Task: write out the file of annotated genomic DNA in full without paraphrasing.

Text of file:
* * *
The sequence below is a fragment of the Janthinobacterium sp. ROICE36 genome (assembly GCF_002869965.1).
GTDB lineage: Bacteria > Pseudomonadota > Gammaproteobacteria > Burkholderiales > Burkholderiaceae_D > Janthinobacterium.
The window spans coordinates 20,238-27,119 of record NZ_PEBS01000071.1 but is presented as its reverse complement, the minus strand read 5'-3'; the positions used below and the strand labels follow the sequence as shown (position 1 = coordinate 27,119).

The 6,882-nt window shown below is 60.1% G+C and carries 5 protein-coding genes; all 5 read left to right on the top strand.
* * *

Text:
The sequence below is a fragment of the Janthinobacterium sp. ROICE36 genome (assembly GCF_002869965.1).
GTDB lineage: Bacteria > Pseudomonadota > Gammaproteobacteria > Burkholderiales > Burkholderiaceae_D > Janthinobacterium.
The window spans coordinates 20,238-27,119 of record NZ_PEBS01000071.1 but is presented as its reverse complement, the minus strand read 5'-3'; the positions used below and the strand labels follow the sequence as shown (position 1 = coordinate 27,119).

The 6,882-nt window shown below is 60.1% G+C and carries 5 protein-coding genes; all 5 read left to right on the top strand.